McAdams most recently appeared in the lead role opposite Lindsay Lohan in Paramount's hit movie, Mean Girls, written by Saturday Night Live's Tina Fey, produced by Lorne Michaels and directed by Mark Waters (Freaky Friday). The film is based on Rosalind Wiseman's book Queen Bees and Wannabes: Helping Your Daughter Survive Cliques, Gossip, Boyfriends and Other Realities of Adolescence.

McAdams is currently in production on the New Line Cinema comedy Wedding Crashers, also starring Owen Wilson, Vince Vaughn, and Christopher Walken. The Wedding Crashers follows two pals who crash weddings to meet women. Things get complicated when Wilson's character falls hard for a bridesmaid (McAdams). The film will be released in 2005.

James Garner (Duke)

One of Hollywood's most popular actors, Academy Award-nominated and Emmy Award-winner James Garner currently stars in the hit television series "8 Simple Rules" as Katy Segal's father, having been added to the cast following the untimely death of the series star John Ritter.

Garner has long been regarded as one of America's foremost and distinguished actors, easily transiting between film and television. Some of his recent credits include: Atlantis: The Lost Empire, Space Cowboys, The Divine Secrets of the Ya-Ya Sisterhood, the Showtime telefilm "The Last Debate," "Chicago Hope," the animated series "God, the Devil and Bob," the ratings hits "One Night Special," which reunited him with Julie Andrews, and "Legalese," for which he received his third SAG Award nomination.

Since 1994, Garner has starred as Jim Rockford, one of his best-known and loved characters, in seven two-hour made-for-television movies of "The Rockford Files." Garner earned an Emmy Award for his portrayal of Rockford during the series' initial run. The Hallmark Hall of Fame Presentation "Breathing Lessons" earned Garner an Emmy and Golden Globe nomination.

Other film credits include the hit movie Maverick, The Children's Hour, The Great Escape, The Americanization of Emily, Grand Prix, Cash McCall, Move Over Darling, Support Your Local Sheriff, The Thrill of it All, Victor/Victoria and Murphy's Romance, for which he earned an Academy Award nomination for Best Actor.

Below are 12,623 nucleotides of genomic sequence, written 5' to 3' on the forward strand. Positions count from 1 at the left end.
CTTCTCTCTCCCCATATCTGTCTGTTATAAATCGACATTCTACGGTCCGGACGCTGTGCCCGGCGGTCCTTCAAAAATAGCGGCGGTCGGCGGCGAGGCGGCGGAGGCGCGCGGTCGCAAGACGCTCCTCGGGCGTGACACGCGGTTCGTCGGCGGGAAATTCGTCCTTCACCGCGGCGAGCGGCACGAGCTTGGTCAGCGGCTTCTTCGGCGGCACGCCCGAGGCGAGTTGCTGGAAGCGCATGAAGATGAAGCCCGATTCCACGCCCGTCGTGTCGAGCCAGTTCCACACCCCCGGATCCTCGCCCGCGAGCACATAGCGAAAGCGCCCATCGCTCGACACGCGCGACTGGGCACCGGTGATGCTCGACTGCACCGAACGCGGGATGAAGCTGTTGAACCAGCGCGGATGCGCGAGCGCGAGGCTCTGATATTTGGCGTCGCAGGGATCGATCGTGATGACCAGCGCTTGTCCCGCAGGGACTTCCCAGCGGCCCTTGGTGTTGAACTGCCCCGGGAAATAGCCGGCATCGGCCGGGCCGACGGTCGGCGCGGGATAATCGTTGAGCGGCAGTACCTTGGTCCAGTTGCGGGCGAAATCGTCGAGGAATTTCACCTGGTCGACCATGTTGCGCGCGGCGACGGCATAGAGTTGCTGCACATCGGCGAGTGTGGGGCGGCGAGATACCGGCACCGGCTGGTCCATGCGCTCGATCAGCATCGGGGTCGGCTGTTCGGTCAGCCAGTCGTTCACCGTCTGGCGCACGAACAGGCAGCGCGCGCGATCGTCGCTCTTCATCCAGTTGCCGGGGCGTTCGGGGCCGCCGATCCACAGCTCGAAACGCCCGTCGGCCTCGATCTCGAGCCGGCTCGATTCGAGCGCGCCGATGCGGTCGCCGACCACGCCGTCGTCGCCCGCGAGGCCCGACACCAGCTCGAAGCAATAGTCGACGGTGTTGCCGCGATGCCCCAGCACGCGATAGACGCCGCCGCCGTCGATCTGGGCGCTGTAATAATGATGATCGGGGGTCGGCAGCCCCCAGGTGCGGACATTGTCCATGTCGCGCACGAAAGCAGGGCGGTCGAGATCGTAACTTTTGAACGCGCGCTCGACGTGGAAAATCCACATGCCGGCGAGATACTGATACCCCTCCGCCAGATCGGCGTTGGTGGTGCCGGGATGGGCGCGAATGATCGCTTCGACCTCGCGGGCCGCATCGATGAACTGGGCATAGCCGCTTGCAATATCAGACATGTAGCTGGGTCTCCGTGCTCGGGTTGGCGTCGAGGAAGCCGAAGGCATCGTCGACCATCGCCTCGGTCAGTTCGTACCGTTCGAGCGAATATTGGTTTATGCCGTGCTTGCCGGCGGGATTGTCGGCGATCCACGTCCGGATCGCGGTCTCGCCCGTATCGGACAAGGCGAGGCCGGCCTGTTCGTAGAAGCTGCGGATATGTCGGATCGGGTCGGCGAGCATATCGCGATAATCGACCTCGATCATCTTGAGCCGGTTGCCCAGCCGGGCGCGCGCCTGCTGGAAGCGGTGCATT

For television, notable credits include the Hallmark Channel's "Mark Twain's Roughing It," the one-hour CBS legal drama series "First Monday," "Nichols," "Space," "Glitterdome" and "Decoration Day," for which he received an Emmy nomination and a Golden Globe Award for Best Actor in a Mini-Series or Special. He also received Emmy nominations for his performances in the telefilms "Heartsounds," "Promise" and "My Name is Bill W."

In total Garner has received one Academy Award nomination, 15 Emmy nominations (with two wins), 13 Golden Globe nominations (with four wins), two People's Choice Awards and three Screen Actors Guild Award nominations. He was the recipient of a Clio Award for the commercials he did for Polaroid.

Gena Rowlands (Allie Calhoun)

Gena Rowlands is recognized internationally as an actress of rare accomplishment and talent, and finds herself constantly in demand in theater, film and on television.

A recent Emmy award winner for HBO's "Hysterical Blindness," for which she also received a Golden Globe nomination, and an Emmy nominee for Showtime's "Wild Iris," she also appeared in Showtime's "Charmed: The Easy Life." She recently completed a co-starring role in "The Incredible Mrs. Richie."

Prior to this, Rowlands received an Emmy nomination for her starring role in CBS's "The Color of Love: Jacey's Story." She also starred in Hallmark Hall of Fame's "Grace and Glory."

The recipient of a Doctorate of Performing Arts from the American Film Institute and the Sundance Film Festival's Piper-Heidseick Award, as well as a tribute from the American Cinematheque, she has received several other film festival awards, the most recent being that from the Montreal International Film Festival.

Past film credits include a number of films directed by and/ or-co-starring her late husband, John Cassavetes: A Child Is Waiting; Faces; A Woman Under the Influence, for which she received a Golden Globe Award as Best Actress, and Academy Award nomination as Best Actress, a National Board of Review Award, and a San Sebastian Film Festival Award; Gloria, for which she received an Academy Award nomination as Best Actress, a Golden Globe nomination as Best Actress, was the co-winner of the Venice Film Festival Best Actress Award and The Golden Lion; Opening Night, for which she received the Berlin Film Festival's Silver Bear Award as Best Actress; Love Streams, for which she received a Gold Award as Best Actress at the Taormina Film Festival.